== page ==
Some executors worry about not locating funds and property that belong to an estate. Ideally, a decedent would have left papers detailing where their assets are. Still, sometimes an executor has to check for missing items, such as unclaimed property.
The state of Ohio has a process for keeping uncollected assets safe until the owner or a personal representative can claim them. As executor, you may acquire unclaimed property to return it to the estate.
How unclaimed property works
According to the Ohio Department of Commerce, sometimes money and other property go unclaimed or even abandoned. There may be no success in contacting the owner. In such cases, the Ohio Department of Commerce Division of Unclaimed Funds may take possession of the assets and try to locate their rightful owner.
The state can keep many kinds of property. Common examples include a bank account, uncashed checks and insurance policies, credit balances, rent deposits and stock certificates.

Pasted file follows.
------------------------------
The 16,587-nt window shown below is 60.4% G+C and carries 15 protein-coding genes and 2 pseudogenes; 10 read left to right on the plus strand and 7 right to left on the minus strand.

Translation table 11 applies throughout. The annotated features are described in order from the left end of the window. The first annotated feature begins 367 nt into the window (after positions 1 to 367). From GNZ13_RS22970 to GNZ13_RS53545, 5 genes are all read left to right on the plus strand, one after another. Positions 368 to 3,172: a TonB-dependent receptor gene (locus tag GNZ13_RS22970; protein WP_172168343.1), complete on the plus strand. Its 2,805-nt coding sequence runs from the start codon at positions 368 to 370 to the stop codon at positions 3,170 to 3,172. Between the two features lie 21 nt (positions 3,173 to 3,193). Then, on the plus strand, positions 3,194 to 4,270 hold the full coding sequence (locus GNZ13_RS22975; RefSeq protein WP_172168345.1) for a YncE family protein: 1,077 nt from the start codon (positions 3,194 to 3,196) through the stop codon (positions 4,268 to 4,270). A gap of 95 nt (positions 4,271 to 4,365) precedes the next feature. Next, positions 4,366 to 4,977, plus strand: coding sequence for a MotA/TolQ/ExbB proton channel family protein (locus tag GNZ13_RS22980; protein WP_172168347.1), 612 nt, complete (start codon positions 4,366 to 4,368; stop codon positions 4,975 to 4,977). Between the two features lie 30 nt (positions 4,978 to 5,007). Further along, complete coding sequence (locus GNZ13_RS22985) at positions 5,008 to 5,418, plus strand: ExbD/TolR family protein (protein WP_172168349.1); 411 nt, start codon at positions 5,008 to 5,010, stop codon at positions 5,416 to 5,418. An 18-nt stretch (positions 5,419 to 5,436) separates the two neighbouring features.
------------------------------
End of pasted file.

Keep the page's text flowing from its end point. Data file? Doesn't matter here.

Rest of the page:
Making a claim
The Ohio Department of Commerce maintains a website where you can search for uncollected property. You will need to provide information about the decedent, including their name, last known address and social security number. Make sure you have the necessary documentation to verify your authority as the executor.
After finding unclaimed property, you can initiate the claim process. This typically involves filling out a claim form and providing supporting documents, such as a death certificate, proof of your status as the executor and other relevant information. You may need to provide more documents or information as needed.
Distributing unclaimed property
Once you have successfully claimed the property, it becomes a part of the estate. You can then distribute it to the beneficiaries according to the terms of the will or the laws of intestate succession if there is no will.
According to an April 2023 report by Cinciannti.com, Ohio has more than $3.9 billion in unclaimed funds, plus Ohio residents have successfully collected over $104 million from the state between January and April of 2023. Given these facts, Ohio executors should not discount the possibility of unclaimed estate assets in the hands of the state government.